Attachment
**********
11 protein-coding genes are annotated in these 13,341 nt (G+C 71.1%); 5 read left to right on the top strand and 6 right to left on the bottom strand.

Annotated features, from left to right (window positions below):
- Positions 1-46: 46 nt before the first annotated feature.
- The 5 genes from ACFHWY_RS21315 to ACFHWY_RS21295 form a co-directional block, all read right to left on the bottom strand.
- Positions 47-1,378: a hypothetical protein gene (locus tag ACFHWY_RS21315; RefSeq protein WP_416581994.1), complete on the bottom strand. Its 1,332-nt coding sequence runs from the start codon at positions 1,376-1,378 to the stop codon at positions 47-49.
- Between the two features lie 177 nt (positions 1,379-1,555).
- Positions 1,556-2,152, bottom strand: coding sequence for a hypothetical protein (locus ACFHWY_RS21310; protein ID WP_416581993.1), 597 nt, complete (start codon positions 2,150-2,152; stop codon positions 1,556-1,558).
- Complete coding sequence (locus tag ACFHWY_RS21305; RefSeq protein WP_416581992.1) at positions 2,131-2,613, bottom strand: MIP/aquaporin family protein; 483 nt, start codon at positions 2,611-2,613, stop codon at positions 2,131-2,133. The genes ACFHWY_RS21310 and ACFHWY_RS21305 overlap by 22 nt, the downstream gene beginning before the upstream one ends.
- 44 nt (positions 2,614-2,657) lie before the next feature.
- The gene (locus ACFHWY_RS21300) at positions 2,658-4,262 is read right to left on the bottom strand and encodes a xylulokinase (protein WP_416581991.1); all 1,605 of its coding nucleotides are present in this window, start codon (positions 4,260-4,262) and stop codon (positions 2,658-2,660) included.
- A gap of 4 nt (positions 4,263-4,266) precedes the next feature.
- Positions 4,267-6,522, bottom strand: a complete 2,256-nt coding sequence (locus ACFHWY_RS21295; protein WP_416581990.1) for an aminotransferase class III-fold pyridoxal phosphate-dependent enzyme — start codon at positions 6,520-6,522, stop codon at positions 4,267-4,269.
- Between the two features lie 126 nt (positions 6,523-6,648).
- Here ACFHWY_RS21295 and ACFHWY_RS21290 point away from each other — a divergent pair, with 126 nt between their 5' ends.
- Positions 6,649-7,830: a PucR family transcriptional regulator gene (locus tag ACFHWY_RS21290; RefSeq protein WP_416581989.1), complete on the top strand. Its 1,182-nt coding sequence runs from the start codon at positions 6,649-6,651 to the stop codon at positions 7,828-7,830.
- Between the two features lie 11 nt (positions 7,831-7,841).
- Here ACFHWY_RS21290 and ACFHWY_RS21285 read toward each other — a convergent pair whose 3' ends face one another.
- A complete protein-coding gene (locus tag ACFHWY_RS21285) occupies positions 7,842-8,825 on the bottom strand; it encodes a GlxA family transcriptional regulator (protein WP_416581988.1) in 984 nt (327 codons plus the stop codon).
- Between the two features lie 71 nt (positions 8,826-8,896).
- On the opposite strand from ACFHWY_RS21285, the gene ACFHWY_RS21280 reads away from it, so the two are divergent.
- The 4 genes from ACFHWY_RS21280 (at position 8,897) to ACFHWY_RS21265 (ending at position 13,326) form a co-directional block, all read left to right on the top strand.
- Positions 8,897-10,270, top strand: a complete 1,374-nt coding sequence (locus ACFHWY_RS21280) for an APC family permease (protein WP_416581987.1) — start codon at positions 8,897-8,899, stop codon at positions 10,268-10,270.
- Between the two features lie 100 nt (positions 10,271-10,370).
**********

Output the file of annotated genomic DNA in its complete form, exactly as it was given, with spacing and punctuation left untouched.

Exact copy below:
11 protein-coding genes are annotated in these 13,341 nt (G+C 71.1%); 5 read left to right on the top strand and 6 right to left on the bottom strand.

Annotated features, from left to right (window positions below):
- Positions 1-46: 46 nt before the first annotated feature.
- The 5 genes from ACFHWY_RS21315 to ACFHWY_RS21295 form a co-directional block, all read right to left on the bottom strand.
- Positions 47-1,378: a hypothetical protein gene (locus tag ACFHWY_RS21315; RefSeq protein WP_416581994.1), complete on the bottom strand. Its 1,332-nt coding sequence runs from the start codon at positions 1,376-1,378 to the stop codon at positions 47-49.
- Between the two features lie 177 nt (positions 1,379-1,555).
- Positions 1,556-2,152, bottom strand: coding sequence for a hypothetical protein (locus ACFHWY_RS21310; protein ID WP_416581993.1), 597 nt, complete (start codon positions 2,150-2,152; stop codon positions 1,556-1,558).
- Complete coding sequence (locus tag ACFHWY_RS21305; RefSeq protein WP_416581992.1) at positions 2,131-2,613, bottom strand: MIP/aquaporin family protein; 483 nt, start codon at positions 2,611-2,613, stop codon at positions 2,131-2,133. The genes ACFHWY_RS21310 and ACFHWY_RS21305 overlap by 22 nt, the downstream gene beginning before the upstream one ends.
- 44 nt (positions 2,614-2,657) lie before the next feature.
- The gene (locus ACFHWY_RS21300) at positions 2,658-4,262 is read right to left on the bottom strand and encodes a xylulokinase (protein WP_416581991.1); all 1,605 of its coding nucleotides are present in this window, start codon (positions 4,260-4,262) and stop codon (positions 2,658-2,660) included.
- A gap of 4 nt (positions 4,263-4,266) precedes the next feature.
- Positions 4,267-6,522, bottom strand: a complete 2,256-nt coding sequence (locus ACFHWY_RS21295; protein WP_416581990.1) for an aminotransferase class III-fold pyridoxal phosphate-dependent enzyme — start codon at positions 6,520-6,522, stop codon at positions 4,267-4,269.
- Between the two features lie 126 nt (positions 6,523-6,648).
- Here ACFHWY_RS21295 and ACFHWY_RS21290 point away from each other — a divergent pair, with 126 nt between their 5' ends.
- Positions 6,649-7,830: a PucR family transcriptional regulator gene (locus tag ACFHWY_RS21290; RefSeq protein WP_416581989.1), complete on the top strand. Its 1,182-nt coding sequence runs from the start codon at positions 6,649-6,651 to the stop codon at positions 7,828-7,830.
- Between the two features lie 11 nt (positions 7,831-7,841).
- Here ACFHWY_RS21290 and ACFHWY_RS21285 read toward each other — a convergent pair whose 3' ends face one another.
- A complete protein-coding gene (locus tag ACFHWY_RS21285) occupies positions 7,842-8,825 on the bottom strand; it encodes a GlxA family transcriptional regulator (protein WP_416581988.1) in 984 nt (327 codons plus the stop codon).
- Between the two features lie 71 nt (positions 8,826-8,896).
- On the opposite strand from ACFHWY_RS21285, the gene ACFHWY_RS21280 reads away from it, so the two are divergent.
- The 4 genes from ACFHWY_RS21280 (at position 8,897) to ACFHWY_RS21265 (ending at position 13,326) form a co-directional block, all read left to right on the top strand.
- Positions 8,897-10,270, top strand: a complete 1,374-nt coding sequence (locus ACFHWY_RS21280) for an APC family permease (protein WP_416581987.1) — start codon at positions 8,897-8,899, stop codon at positions 10,268-10,270.
- Between the two features lie 100 nt (positions 10,271-10,370).